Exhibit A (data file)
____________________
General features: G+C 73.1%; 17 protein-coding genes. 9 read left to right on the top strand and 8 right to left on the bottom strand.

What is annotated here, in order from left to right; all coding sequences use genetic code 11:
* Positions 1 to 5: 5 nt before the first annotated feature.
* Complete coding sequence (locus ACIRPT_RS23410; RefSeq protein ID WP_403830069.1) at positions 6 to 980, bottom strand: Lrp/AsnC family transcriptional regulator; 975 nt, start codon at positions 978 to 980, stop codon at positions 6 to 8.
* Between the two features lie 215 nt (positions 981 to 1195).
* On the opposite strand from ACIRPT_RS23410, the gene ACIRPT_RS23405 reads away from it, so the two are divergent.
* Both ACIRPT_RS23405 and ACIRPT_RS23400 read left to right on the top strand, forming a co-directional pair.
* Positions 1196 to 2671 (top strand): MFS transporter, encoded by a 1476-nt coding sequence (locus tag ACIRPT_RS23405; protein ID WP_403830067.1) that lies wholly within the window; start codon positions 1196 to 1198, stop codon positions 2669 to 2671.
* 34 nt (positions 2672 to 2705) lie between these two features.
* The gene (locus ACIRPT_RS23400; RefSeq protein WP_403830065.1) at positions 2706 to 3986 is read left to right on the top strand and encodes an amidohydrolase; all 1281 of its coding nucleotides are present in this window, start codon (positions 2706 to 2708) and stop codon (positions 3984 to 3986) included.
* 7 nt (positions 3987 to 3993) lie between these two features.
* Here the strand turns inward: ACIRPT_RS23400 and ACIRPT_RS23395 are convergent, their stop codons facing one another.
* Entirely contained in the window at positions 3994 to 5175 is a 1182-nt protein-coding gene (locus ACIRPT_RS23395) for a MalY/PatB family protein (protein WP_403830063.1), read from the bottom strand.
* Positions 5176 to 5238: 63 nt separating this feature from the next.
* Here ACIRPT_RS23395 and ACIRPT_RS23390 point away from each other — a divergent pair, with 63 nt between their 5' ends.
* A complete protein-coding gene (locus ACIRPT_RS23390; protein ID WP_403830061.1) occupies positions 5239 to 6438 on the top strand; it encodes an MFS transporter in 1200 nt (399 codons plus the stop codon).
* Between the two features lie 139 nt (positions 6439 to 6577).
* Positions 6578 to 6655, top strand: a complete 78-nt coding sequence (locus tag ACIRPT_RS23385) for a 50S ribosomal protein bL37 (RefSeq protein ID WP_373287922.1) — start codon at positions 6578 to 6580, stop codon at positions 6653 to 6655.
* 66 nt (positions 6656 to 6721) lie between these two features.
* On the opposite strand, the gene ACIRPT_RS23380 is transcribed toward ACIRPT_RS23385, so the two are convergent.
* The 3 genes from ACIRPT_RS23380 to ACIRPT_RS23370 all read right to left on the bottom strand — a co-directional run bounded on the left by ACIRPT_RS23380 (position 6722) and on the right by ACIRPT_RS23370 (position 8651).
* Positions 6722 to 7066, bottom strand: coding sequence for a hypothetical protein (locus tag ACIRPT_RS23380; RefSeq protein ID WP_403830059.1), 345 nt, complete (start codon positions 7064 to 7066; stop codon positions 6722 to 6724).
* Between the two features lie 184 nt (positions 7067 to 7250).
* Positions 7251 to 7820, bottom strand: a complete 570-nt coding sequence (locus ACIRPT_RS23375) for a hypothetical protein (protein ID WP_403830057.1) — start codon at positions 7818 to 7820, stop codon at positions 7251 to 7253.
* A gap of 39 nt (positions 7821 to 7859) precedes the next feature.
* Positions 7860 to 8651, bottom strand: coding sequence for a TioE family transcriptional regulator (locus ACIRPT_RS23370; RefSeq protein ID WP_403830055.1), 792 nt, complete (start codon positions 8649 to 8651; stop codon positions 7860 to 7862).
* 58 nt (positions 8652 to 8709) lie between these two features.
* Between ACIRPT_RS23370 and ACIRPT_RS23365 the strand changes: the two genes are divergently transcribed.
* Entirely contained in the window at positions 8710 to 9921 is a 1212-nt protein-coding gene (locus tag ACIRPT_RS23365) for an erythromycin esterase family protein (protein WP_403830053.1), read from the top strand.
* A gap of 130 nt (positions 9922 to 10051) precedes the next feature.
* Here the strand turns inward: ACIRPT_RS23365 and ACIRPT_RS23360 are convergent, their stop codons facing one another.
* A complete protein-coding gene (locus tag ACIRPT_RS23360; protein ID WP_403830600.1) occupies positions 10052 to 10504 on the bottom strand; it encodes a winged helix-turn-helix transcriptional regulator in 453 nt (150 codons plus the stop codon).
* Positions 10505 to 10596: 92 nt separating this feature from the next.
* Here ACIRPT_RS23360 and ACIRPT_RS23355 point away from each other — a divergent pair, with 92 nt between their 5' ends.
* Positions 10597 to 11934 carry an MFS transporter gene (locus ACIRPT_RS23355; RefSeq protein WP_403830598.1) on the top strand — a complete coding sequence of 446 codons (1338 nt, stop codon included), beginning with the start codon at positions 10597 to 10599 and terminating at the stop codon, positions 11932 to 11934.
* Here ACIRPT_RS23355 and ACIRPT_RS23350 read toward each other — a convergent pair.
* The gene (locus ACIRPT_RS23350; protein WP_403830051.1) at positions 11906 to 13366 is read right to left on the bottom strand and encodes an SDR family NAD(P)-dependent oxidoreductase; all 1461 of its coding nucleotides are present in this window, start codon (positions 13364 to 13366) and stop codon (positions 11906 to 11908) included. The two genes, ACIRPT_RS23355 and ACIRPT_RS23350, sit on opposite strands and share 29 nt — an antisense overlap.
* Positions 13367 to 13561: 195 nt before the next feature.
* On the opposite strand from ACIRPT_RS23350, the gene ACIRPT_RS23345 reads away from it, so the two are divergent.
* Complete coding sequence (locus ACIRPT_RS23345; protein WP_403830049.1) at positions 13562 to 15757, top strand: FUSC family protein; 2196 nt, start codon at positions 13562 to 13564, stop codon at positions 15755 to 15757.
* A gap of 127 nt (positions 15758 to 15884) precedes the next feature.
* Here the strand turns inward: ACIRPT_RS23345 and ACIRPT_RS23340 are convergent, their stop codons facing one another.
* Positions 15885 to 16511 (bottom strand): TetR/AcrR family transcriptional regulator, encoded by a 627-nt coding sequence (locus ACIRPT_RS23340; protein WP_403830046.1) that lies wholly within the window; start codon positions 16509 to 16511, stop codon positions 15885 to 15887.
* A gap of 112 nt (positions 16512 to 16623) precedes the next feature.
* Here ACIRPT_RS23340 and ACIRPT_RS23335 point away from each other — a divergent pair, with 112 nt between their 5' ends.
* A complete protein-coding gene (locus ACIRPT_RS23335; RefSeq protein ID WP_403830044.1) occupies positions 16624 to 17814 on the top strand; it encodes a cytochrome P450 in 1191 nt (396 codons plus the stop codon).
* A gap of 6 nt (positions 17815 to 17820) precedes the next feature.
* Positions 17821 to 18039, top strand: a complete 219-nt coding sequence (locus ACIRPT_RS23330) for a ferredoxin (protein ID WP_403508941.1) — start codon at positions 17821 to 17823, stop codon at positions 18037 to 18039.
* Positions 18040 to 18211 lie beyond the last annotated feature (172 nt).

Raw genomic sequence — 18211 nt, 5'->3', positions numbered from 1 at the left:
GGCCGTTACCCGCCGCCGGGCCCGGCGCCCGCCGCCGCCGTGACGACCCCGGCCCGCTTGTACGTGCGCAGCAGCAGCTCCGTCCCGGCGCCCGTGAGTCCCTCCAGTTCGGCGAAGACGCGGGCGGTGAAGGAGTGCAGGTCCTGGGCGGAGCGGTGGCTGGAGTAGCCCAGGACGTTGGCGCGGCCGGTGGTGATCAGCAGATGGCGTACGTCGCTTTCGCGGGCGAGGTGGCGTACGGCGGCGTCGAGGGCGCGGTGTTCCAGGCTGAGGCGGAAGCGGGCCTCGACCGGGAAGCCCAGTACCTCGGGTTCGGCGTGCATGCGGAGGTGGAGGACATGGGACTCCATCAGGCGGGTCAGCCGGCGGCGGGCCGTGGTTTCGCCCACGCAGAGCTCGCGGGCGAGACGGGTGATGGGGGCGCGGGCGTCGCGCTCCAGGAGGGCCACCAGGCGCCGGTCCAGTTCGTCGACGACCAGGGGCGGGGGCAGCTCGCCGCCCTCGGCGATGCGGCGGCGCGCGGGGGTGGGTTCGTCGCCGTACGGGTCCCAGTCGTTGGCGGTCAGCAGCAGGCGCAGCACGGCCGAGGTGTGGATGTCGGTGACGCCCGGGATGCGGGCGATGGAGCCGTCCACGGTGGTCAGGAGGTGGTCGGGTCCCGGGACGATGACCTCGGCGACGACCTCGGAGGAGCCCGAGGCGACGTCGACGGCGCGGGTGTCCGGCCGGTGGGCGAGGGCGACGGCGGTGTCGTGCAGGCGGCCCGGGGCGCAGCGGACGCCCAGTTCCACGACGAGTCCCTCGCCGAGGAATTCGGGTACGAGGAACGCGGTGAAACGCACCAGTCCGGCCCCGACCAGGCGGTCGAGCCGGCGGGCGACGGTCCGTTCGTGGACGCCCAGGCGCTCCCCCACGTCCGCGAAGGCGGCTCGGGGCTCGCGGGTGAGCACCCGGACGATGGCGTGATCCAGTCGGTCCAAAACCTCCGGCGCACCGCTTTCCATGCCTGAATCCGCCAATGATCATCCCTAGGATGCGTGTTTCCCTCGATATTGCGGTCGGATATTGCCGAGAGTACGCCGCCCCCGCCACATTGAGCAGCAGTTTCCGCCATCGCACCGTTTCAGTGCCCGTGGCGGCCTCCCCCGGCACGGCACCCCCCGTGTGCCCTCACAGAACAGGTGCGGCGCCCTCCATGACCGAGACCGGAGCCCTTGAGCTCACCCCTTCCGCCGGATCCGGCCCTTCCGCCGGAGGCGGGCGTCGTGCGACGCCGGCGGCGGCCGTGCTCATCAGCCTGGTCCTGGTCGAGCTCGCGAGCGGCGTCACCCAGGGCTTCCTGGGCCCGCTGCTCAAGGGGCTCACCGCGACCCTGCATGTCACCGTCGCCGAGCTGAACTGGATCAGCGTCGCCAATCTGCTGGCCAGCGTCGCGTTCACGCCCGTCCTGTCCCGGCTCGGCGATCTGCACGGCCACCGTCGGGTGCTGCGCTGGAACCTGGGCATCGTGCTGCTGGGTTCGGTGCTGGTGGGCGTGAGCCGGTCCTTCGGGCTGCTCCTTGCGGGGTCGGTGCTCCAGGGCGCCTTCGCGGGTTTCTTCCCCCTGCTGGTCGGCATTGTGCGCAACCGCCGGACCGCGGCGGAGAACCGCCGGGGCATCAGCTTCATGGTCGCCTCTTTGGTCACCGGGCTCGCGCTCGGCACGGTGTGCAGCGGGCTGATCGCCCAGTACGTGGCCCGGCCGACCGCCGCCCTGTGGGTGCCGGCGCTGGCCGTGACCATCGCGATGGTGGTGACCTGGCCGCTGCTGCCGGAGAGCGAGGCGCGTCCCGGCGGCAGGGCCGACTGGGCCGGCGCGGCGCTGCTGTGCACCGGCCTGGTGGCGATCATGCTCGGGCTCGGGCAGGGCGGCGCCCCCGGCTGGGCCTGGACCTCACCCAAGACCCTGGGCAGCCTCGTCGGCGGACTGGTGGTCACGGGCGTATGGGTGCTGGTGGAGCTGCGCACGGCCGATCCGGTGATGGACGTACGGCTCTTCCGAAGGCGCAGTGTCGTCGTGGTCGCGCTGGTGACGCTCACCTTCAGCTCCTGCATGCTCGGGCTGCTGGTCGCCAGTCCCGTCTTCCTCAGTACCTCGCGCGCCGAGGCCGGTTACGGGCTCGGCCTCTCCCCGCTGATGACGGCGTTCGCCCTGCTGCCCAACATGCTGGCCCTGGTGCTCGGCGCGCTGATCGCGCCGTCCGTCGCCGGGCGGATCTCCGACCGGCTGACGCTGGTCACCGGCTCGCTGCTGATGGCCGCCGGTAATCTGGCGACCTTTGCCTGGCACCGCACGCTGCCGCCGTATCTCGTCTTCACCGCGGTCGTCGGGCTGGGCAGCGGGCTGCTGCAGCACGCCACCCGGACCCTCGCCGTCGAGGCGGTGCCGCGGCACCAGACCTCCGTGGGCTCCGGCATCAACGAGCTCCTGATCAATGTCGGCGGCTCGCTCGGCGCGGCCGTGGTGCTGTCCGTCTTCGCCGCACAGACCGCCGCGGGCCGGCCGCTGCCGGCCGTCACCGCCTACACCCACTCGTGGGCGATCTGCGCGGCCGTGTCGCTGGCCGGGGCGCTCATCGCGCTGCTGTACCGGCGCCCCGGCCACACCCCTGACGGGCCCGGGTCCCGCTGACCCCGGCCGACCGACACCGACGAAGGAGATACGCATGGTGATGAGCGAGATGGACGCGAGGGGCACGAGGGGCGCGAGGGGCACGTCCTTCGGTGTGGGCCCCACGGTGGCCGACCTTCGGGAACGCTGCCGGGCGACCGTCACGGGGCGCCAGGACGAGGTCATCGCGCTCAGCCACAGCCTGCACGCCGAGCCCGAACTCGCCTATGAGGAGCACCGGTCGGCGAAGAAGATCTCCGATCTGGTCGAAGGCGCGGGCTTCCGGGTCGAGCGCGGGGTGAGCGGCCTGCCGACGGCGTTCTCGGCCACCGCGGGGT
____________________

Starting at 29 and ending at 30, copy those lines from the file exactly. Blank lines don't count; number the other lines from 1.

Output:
* Entirely contained in the window at positions 8710 to 9921 is a 1212-nt protein-coding gene (locus tag ACIRPT_RS23365) for an erythromycin esterase family protein (protein WP_403830053.1), read from the top strand.
* A gap of 130 nt (positions 9922 to 10051) precedes the next feature.